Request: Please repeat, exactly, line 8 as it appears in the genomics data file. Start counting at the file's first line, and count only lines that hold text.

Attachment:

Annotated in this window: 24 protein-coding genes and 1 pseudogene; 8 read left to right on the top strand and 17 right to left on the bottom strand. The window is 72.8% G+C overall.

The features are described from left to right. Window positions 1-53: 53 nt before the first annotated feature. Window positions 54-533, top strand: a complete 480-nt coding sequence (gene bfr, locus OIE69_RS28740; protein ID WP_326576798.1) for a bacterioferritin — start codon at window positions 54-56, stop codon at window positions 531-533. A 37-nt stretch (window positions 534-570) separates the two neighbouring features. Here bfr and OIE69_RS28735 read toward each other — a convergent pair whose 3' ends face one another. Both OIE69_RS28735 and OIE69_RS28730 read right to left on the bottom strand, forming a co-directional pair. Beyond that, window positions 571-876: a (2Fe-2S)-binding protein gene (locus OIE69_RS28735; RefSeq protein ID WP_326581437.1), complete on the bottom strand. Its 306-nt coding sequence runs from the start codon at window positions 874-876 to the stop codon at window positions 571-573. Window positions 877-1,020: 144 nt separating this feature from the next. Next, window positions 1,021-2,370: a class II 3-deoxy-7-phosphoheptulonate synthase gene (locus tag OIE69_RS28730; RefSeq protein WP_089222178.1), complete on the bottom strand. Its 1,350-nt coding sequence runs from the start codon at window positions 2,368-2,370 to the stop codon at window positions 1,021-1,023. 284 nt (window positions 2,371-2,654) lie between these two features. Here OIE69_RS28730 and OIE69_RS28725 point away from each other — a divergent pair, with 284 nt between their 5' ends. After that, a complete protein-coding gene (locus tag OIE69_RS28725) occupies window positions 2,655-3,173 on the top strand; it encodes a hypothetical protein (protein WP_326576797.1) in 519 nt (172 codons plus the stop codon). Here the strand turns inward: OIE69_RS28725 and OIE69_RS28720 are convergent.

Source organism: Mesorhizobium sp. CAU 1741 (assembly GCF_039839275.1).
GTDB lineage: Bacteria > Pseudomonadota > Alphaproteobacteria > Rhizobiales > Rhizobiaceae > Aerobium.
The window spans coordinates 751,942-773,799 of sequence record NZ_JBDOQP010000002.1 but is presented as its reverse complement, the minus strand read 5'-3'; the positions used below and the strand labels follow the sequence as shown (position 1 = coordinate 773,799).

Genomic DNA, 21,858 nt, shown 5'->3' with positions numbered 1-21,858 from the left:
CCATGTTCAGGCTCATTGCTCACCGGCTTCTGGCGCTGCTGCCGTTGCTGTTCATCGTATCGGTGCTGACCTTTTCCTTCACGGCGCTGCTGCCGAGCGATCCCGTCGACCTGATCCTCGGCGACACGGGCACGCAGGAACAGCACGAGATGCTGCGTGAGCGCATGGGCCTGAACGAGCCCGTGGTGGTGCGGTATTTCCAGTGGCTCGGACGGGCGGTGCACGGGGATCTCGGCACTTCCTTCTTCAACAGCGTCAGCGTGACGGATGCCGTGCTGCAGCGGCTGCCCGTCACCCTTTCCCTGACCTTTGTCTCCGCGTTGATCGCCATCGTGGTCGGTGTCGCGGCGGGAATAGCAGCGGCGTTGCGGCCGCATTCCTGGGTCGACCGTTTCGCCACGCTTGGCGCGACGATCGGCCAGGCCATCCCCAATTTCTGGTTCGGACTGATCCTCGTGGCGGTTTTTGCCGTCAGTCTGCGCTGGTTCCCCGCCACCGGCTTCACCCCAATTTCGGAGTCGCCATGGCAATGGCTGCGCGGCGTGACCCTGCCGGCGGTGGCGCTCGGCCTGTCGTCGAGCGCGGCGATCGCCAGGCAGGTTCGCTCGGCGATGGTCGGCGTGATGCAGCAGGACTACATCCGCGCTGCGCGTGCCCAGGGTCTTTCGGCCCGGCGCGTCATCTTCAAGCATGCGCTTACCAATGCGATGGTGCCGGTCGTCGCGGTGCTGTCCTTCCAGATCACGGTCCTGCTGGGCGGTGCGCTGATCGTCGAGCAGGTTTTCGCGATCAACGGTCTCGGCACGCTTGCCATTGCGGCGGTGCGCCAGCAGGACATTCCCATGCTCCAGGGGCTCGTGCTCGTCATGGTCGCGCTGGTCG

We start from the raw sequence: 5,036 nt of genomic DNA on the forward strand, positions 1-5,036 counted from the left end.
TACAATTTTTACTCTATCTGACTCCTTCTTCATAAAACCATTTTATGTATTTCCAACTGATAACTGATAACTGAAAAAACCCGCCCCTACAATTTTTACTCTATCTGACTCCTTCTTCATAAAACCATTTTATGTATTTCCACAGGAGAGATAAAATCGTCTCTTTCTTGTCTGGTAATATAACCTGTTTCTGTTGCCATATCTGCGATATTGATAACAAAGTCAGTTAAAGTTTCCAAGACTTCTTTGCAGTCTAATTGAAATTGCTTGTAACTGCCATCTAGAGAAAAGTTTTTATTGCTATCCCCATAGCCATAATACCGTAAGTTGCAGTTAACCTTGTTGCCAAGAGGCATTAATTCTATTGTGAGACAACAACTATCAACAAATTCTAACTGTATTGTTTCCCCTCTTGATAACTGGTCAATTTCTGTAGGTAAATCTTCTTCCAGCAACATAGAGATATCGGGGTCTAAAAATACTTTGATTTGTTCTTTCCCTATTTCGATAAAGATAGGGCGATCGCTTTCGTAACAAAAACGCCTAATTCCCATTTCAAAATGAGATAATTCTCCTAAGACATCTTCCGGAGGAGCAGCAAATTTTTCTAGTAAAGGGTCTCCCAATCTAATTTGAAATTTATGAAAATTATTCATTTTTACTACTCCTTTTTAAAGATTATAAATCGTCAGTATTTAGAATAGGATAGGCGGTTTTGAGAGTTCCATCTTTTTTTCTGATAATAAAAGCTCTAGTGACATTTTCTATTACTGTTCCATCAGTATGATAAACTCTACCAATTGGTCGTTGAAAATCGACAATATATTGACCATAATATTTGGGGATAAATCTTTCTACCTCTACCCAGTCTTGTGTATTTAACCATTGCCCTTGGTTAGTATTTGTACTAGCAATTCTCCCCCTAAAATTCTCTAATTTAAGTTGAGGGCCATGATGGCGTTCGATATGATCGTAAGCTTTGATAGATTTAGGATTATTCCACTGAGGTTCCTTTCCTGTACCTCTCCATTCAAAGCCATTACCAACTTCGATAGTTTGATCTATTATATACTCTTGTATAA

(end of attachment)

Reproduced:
We start from the raw sequence: 5,036 nt of genomic DNA on the forward strand, positions 1-5,036 counted from the left end.